Opinion

Eastern Partnership must now improve media freedoms

The EU can hardly criticise Eastern Partnership countries for disrespecting media freedom. Five EU member states, including current presidency Croatia, came below Armenia and Georgia in the 2019 RSF Press Freedom Index. Bulgaria ranked nine places behind Ukraine.

Column

The Iranian regime's expiration date

This 'headscarf revolution' is about women's rights and human rights in general, plus police brutality. Moreover, it is a leaderless revolution that is not driven by a leader or a group, but erupted spontaneously.

News in Brief

  1. Sweden: Nord Stream probe points to 'gross sabotage'
  2. Orbán rails against Russia sanctions at Prague summit
  3. MEPs urge inquiry into Mahsa Amini killing and Iran sanctions
  4. Thousands of Hungarian students and teachers protest
  5. Swedish MEP cuts hair mid-speech to support Iran women
  6. Danish general election called for 1 November
  7. Slovenia legalises gay marriage, adoption
  8. Russia's stand-in EU ambassador reprimanded on Ukraine

Stakeholders' Highlights

  1. Obama FoundationThe Obama Foundation Opens Applications for its Leaders Program in Europe
  2. The European Association for Storage of EnergyRegister for the Energy Storage Global Conference, held in Brussels on 11-13 Oct.
  3. EFBWW – EFBH – FETBBA lot more needs to be done to better protect construction workers from asbestos
  4. European Committee of the RegionsThe 20th edition of EURegionsWeek is ready to take off. Save your spot in Brussels.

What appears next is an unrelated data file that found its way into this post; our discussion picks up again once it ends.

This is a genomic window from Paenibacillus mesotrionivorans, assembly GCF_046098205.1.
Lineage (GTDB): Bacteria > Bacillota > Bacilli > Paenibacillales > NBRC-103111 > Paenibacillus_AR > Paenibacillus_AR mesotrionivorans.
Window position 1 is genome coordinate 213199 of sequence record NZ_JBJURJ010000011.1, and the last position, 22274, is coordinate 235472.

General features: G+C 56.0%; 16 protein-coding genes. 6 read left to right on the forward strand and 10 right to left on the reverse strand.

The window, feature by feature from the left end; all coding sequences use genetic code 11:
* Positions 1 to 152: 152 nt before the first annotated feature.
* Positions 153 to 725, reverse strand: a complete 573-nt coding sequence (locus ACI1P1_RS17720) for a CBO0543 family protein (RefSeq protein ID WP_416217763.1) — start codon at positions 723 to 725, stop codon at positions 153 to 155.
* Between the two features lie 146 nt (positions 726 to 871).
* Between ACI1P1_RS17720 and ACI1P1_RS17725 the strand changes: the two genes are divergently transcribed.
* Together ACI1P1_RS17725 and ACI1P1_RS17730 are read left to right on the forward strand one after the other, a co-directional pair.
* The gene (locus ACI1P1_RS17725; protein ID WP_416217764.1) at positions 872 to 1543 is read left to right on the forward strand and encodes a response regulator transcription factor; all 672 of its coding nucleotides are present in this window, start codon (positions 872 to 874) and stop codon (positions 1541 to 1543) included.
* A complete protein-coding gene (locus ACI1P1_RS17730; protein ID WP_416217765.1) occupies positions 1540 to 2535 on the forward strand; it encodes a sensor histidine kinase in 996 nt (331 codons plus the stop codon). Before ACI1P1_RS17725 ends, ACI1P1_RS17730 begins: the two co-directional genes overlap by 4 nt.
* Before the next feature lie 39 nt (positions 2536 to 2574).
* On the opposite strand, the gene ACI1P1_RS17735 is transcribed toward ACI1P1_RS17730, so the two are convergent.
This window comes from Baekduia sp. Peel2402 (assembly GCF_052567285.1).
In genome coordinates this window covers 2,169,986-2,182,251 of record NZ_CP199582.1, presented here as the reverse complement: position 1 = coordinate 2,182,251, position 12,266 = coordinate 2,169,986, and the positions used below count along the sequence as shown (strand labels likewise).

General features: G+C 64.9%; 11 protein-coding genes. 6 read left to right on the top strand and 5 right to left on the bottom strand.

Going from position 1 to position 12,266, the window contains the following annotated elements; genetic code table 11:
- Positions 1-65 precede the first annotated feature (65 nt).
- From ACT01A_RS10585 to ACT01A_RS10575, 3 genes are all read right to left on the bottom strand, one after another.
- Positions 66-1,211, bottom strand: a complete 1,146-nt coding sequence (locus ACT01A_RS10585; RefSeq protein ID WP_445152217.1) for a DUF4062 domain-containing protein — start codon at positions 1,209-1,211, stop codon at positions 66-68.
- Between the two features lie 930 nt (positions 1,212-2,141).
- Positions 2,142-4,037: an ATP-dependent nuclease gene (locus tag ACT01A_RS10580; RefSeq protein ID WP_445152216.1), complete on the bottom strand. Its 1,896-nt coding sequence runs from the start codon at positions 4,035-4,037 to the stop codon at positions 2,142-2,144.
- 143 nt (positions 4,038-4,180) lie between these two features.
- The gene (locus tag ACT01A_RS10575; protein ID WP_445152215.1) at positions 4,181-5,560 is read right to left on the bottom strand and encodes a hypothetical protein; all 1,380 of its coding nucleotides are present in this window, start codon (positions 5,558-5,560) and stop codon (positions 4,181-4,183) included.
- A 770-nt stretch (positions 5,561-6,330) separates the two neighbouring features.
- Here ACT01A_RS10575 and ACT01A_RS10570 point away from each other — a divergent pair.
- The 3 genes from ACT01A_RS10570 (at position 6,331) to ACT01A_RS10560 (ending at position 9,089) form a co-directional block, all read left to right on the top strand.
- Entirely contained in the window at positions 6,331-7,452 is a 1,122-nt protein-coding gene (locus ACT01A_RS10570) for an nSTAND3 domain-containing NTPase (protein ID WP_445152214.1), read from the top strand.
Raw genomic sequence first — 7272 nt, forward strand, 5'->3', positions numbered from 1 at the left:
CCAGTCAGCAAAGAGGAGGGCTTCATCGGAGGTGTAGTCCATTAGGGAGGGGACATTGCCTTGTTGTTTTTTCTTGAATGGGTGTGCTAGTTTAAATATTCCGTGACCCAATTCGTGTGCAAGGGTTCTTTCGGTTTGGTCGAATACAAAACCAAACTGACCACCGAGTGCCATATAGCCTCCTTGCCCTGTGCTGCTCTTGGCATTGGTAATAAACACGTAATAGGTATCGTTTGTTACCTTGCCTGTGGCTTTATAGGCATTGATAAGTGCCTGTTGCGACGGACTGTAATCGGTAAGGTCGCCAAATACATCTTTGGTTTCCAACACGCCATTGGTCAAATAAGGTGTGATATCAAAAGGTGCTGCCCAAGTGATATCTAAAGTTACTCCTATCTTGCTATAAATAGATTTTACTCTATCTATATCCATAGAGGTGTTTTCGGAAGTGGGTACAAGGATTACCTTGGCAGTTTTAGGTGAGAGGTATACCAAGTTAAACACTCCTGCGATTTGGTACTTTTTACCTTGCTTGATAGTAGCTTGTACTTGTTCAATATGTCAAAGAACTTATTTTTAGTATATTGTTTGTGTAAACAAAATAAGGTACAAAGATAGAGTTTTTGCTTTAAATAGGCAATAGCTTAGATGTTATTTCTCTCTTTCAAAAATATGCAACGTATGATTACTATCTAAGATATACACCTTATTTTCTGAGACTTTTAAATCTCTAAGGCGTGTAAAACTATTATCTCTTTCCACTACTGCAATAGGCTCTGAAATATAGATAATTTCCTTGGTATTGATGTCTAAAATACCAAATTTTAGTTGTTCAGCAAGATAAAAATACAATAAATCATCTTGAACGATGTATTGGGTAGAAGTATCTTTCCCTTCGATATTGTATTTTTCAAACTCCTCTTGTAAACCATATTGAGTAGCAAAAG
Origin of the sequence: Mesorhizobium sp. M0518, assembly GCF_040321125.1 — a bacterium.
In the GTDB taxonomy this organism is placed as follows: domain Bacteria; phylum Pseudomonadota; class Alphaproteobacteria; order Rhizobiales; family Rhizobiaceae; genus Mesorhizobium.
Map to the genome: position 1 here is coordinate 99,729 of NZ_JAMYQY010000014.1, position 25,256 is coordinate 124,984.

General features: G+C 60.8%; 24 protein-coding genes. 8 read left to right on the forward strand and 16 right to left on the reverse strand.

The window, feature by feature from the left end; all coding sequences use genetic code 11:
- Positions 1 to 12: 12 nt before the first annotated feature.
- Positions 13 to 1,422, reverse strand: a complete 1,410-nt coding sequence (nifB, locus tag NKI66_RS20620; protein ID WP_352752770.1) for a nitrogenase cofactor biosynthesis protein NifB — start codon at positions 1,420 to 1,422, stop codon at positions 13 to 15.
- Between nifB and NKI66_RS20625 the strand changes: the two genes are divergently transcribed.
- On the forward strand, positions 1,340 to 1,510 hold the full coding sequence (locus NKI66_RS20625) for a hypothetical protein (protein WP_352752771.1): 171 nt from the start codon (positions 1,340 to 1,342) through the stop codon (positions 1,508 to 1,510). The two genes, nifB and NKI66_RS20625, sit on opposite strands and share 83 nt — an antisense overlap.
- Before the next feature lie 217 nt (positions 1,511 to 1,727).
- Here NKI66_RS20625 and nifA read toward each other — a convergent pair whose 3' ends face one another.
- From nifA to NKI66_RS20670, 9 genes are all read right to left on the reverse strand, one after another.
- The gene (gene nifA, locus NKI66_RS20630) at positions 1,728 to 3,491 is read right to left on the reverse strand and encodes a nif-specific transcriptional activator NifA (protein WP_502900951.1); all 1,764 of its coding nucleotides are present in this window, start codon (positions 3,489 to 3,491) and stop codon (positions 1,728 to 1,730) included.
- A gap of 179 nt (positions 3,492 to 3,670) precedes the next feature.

5. UNESDA - Soft Drinks EuropeCall for EU action – SMEs in the beverage industry call for fairer access to recycled material
  6. Nordic Council of MinistersNordic prime ministers: “We will deepen co-operation on defence”

Latest News

  1. What actually happened at the 'most complicated election in the world'?
  2. Europe lays aside quarrels to isolate Putin
  3. Spyware-hacked MEPs still seeking answers
  4. EU leaders discuss gas price cap — amid rationing fear
  5. Germany braces for criticism of national €200bn energy fund
  6. The fossil-fuel agenda behind EU's carbon-capture plans
  7. Four weeks to COP27 — key issues and challenges
  8. EU wants to see US list on Russia financing of politicians

Stakeholders' Highlights

  1. EFBWW – EFBH – FETBBConstruction workers can check wages and working conditions in 36 countries
  2. Nordic Council of MinistersNordic and Canadian ministers join forces to combat harmful content online
  3. European Centre for Press and Media FreedomEuropean Anti-SLAPP Conference 2022
  4. Nordic Council of MinistersNordic ministers write to EU about new food labelling
  5. Nordic Council of MinistersEmerging journalists from the Nordics and Canada report the facts of the climate crisis
  6. Council of the EUEU: new rules on corporate sustainability reporting

Join EUobserver

Support quality EU news

Join us